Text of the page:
Maybe after the release of the "Microsoft File System" (or what ever they call it) for the next O.S. they will stop making changes to NTFS and we will have "ready for prime-time" writing to it. Until then, leave it as a read only situation--AFAIK.

BTW: Mounting a volume (partition) onto an empty directory has been possible since at least Windows for Workgroups. But there is no tool to do it that I know of; it is done with a combination of an entry in win.ini and a registry edit. (Well, that is how I always did it. There may be another way--I just don't know it. I vaguely remember being able to do it on OS/2 and maybe DOS as well.)

Last edited by Eqwatz; 01-30-2004 at 07:44 PM.
Old 01-31-2004, 04:20 AM   #4
Registered: Sep 2003
Location: Oregon
Distribution: Slackware 9.1
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Maybe after the release of the "Microsoft File System" (or what ever they call it) for the next O.S. they will stop making changes to NTFS and we will have "ready for prime-time" writing to it. Until then, leave it as a read only situation--AFAIK.
And then there will be the new windows which people will upgrade to and then linux will not be able to network to a new windows box and a lot of people will start to feel that they need to change their linux servers to windows servers to get their new "security features"....
linux needs to do something fast to stay alive...because without support for the new windows, probably even the reading of files, it will no longer be feasable for most people to have linux computers...especially if there are no games...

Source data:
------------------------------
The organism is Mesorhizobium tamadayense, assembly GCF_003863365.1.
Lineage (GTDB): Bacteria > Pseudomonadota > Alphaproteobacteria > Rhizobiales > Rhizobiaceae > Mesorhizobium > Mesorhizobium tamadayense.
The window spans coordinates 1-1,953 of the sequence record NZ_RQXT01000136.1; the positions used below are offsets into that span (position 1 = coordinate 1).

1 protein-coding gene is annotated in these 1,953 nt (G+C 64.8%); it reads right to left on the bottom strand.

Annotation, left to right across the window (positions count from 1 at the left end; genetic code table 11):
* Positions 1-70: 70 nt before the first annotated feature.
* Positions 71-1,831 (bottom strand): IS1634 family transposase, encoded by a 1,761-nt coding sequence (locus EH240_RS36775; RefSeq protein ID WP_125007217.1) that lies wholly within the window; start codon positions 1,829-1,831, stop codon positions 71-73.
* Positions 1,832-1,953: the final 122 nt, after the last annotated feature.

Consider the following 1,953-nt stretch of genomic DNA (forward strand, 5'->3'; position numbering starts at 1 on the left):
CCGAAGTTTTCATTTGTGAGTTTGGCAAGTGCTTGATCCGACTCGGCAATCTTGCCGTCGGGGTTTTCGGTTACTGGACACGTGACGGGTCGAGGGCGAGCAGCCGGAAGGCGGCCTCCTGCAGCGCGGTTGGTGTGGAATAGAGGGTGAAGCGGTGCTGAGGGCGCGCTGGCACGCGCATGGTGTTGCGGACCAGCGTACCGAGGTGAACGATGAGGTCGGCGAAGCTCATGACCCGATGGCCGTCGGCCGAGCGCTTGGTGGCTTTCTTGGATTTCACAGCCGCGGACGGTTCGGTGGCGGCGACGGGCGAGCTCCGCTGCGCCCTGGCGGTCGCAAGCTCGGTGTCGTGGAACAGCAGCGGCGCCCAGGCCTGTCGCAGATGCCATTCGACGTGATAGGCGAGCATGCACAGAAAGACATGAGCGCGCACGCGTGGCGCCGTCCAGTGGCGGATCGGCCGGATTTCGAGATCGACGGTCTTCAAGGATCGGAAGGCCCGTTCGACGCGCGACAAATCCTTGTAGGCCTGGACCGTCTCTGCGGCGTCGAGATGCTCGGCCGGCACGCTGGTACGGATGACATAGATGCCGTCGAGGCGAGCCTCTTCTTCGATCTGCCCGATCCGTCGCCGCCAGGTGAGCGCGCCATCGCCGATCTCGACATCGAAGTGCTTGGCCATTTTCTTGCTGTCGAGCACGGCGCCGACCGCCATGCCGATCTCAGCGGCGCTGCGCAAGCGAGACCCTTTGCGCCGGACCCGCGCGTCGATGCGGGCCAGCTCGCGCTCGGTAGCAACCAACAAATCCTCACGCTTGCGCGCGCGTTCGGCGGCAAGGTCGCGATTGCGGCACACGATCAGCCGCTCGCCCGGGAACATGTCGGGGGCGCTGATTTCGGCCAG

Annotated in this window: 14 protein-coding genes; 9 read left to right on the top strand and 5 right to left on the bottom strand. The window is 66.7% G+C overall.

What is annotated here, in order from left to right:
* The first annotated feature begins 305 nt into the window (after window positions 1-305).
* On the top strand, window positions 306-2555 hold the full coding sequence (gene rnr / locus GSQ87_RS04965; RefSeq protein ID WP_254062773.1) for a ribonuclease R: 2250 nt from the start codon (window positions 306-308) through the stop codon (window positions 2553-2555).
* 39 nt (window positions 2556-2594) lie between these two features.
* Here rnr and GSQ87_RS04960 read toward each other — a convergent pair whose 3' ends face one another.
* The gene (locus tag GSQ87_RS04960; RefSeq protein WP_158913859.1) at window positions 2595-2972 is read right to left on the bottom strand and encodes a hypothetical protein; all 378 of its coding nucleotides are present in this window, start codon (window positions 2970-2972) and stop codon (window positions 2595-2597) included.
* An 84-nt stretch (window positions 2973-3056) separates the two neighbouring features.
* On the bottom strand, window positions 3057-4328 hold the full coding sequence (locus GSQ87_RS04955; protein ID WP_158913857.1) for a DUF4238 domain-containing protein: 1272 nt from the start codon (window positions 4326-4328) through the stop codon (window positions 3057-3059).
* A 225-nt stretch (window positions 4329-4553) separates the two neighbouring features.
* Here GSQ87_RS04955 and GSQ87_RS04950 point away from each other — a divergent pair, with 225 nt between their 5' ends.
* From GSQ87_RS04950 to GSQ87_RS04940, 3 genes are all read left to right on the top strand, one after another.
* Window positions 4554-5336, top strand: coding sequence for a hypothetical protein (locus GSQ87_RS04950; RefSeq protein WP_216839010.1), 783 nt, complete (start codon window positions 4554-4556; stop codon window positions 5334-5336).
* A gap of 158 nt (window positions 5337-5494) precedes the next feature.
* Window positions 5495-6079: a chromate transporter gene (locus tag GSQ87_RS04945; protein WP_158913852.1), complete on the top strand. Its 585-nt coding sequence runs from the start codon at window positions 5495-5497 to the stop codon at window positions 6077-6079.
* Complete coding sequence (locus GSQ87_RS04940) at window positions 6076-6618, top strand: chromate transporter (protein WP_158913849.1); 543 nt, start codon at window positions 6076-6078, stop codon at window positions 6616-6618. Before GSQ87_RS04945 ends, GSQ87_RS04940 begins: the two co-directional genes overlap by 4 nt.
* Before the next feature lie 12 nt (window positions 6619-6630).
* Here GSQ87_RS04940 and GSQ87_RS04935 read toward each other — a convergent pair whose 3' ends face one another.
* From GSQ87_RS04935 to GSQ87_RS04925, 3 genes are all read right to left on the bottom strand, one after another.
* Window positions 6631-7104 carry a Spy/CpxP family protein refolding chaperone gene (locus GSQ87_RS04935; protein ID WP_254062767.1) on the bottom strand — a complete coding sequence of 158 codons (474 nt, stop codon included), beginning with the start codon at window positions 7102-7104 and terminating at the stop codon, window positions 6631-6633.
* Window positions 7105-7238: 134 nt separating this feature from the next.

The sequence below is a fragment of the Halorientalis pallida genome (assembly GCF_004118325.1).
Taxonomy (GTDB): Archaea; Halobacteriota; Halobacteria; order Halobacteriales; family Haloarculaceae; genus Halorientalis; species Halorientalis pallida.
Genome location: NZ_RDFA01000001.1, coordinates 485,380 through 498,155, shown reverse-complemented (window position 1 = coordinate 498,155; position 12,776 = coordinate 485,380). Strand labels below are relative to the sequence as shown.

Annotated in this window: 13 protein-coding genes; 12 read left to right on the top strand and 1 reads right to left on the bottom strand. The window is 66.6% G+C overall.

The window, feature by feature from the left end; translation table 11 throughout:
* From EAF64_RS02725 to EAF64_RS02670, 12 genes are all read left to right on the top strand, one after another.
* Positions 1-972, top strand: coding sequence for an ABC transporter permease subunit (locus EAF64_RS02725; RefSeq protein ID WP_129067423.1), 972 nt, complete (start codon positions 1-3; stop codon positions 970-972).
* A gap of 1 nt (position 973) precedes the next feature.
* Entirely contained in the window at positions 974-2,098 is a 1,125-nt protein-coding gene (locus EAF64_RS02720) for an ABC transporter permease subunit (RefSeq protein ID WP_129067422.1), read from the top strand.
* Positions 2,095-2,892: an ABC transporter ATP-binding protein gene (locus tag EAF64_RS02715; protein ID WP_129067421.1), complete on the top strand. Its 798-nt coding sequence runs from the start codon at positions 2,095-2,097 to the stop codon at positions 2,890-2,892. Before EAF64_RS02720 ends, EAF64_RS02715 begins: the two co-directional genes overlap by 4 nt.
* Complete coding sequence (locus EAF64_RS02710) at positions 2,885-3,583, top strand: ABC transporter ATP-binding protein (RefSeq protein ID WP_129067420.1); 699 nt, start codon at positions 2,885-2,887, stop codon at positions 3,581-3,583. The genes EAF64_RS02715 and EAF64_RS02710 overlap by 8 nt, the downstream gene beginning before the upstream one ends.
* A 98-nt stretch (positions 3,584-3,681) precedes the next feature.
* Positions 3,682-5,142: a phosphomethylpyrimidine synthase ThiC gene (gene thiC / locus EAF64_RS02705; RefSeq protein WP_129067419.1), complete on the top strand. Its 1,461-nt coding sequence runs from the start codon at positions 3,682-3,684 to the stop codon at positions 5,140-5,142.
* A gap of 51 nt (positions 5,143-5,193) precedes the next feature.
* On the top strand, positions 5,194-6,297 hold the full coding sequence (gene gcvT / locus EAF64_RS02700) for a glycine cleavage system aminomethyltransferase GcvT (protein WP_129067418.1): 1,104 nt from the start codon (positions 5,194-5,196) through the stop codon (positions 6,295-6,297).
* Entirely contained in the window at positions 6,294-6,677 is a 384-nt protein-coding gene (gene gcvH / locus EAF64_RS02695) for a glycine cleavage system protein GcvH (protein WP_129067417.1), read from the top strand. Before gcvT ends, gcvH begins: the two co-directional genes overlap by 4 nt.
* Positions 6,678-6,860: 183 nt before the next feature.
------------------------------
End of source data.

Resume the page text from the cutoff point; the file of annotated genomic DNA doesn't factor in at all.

Old 01-31-2004, 04:43 AM   #5
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Sorry - I should have mentioned something - although the server is XP Pro, the shares are on FAT32 partitions, so that they would be readable from any machine.

In any case, all the shars are on the same partition - that 's the thing I don't understand - all of them are the same, but one always gets mounted as read-only.
Old 01-31-2004, 02:07 PM   #6
Registered: May 2003
Distribution: Slack Puppy Debian DSL--at the moment.
Posts: 341

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As far as the networking, file sharing, and other services in the "newest, improved-est, secure--and we really mean it this time, robust and easy-to-administrate" windows O.S.: It has to able to communicate with all of those apache servers now doesn't it? Novell isn't dead yet either.

**********Properties of your file shares have to be set as writeable manually. I would start there first. You may also have forgotten to set up a workgroup or private domain and join your Linux box to it. Some of the permission structures have changed with security patches in 2000-2000pro, XP-XPpro because people blamed MS because they didn't set up some sort of authentication and permission structure.

Check your membership to a private domain and to a workgroup on your Linux box as well. Search for and read the Documentation on this aspect if you aren't familiar with it.

XP-professional Howtos (If you don't find what you want there you will have to search a bit. Most applies to XP-home, although you may have to download executables for a few of them--but those would be more advanced issues.):

Also, I never tried to read or mount without samba running and configured, you may want to check to make sure samba is up, running, and configured properly as well. (I'm not going to give you any of those as there are many on this site if you search it.) ************************************